Sonia Powell who died in ambulance at Morriston Hospital 'let down'
The family of a grandmother who died while waiting in a queue of ambulances blames "cutbacks" for her death.
Sonia Powell, 73, was said to have waited "at least an hour" outside Morriston Hospital, Swansea, after a suspected heart attack.
Officials said the hospital had been busy and the wait had been 36 minutes.
Meanwhile Health Minister Mark Drakeford has admitted to AMs the performance of the ambulance service was "not where we would like it to be".
An investigation is under way into what happened before Mrs Powell died in the ambulance queue outside Morriston Hospital on Wednesday afternoon.
Kim Thompson said her grandmother had been admitted to Neath Port Talbot Hospital on Monday, but was being transferred to the cardiac unit at Morriston having had a suspected heart attack and fluid on the lungs.
'Lack of communication'
She said that on arrival the ambulance driver took in Mrs Powell's notes to the hospital, where they were examined by a doctor who expressed frustration that a decision had been made to transfer her there.
At the time, eight to nine ambulances were queuing there because there were no free beds, Ms Thompson said.
She said a doctor came "only five minutes" before her grandmother died, and that the family was concerned about how her grandmother "was dealt with at the end", especially about what they believed to be "the lack of communication between the hospitals".
Mrs Powell, from Banwen in the Neath Valley, was a grandmother of 14, and great-grandmother of 14.
Granddaughter Gemma Evans said her grandmother had "at least" deserved a bed for her final moments, and should have been in a proper bed with her family around her.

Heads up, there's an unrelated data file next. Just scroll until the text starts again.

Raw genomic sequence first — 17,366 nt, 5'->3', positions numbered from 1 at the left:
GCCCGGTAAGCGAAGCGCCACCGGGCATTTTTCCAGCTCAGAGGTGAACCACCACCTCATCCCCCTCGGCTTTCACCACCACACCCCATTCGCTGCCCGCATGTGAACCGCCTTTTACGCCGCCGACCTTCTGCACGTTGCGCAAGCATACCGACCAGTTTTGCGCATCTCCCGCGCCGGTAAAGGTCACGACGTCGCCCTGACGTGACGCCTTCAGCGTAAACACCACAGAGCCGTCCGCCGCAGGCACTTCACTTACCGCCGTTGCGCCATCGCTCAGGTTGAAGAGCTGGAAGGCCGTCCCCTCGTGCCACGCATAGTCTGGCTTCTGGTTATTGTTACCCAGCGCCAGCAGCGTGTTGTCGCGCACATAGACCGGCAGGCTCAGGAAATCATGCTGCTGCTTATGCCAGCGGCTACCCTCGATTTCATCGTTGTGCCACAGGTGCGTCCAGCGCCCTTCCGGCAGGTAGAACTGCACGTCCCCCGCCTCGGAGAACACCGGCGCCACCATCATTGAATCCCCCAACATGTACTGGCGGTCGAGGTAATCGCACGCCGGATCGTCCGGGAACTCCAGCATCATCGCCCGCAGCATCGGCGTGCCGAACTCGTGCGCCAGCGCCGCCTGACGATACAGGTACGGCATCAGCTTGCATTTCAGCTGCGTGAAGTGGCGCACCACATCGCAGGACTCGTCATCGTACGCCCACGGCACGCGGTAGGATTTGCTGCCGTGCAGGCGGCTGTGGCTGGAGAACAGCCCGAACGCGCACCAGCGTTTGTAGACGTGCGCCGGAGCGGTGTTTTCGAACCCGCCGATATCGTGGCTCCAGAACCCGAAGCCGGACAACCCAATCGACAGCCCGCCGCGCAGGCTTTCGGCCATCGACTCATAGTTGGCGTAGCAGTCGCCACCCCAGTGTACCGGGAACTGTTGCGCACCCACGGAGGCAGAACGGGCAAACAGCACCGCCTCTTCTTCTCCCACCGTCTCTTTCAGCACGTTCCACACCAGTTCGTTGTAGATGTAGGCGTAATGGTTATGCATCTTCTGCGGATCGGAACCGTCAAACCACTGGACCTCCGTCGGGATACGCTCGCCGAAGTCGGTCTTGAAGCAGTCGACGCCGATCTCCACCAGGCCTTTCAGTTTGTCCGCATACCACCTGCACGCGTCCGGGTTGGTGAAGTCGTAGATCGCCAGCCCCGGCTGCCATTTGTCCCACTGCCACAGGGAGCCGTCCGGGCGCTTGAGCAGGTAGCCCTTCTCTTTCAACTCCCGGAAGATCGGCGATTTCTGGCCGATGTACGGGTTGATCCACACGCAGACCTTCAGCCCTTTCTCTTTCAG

She said: "We blame the cutbacks in the health service that has resulted in all of the ambulances having to wait."
Mrs Powell's death marked a devastating 24 hours for her family. Earlier on Wednesday, Mrs Powell's sister Cheryl Davies, 64, died at a local hospice.
Both the Welsh Ambulance Service Trust (WAST) and Abertawe Bro Morgannwg University Health Board (ABMU) said they wanted to have a "full understanding of what happened".
In a statement, ABMU said it offered its "sincere condolences" to the family. It said it had been a "busy day" intensified by 20 emergency ambulances "arriving and departing within a short space of time".
The board confirmed Mrs Powell's ambulance, which had two paramedics, left Neath Port Talbot Hospital at 14:49 BST and arrived at Morriston Hospital at 15:04 BST.
But it maintained that an A&E doctor assessed Mrs Powell at 15:07 BST, and that a doctor remained with her until she died at 15:40 BST.
It continued: "At its peak there were 12 operational ambulances outside the department but not all had patients on board.
"Escalation plans were activated in the morning and the department was well staffed.
"Staff across the hospital worked closely with colleagues from WAST to keep delays to a minimum and move patients from the emergency department to available beds as quickly as possible."
The board said at peak times handovers "can take longer than we would like", but there had been "a significant reduction" in handover times over the past few months.
Swansea and Gower Coroner's Office said there would be no inquest in to Mrs Powell's death, nor would there be a post mortem examination.
Ambulance delays have been raised as an issue at several inquests in Wales in recent months.
- Lily Baxandall, 94, from Belgrano, Abergele, in Conwy suffered a head injury in a fall. North Wales East and Central coroner John Gittins was told there was a delay in admissions because of ambulances queuing outside Glan Clwyd Hospital on 1 September. Earlier this week he ordered a full hearing into her death.
- Clive Turner, 73. from Wrexham, died in March after an eight-hour delay in getting to hospital. Mr Gittins said he could not say whether the delay contributed to his death but improvements must be made.
- In January Mr Gittins issued a report after Fred Pring from Mynydd Isa, Flintshire, died from heart failure after waiting more than 40 minutes for an ambulance.
- In May, a south Wales coroner was told about a four and a half hour delay faced by Michael Bowen, from Ogmore Vale, at the Princess of Wales Hospital in Bridgend. Although Mr Bowen had suffered, coroner Andrew Barkley ruled he did not die because of the delay and recorded a narrative verdict.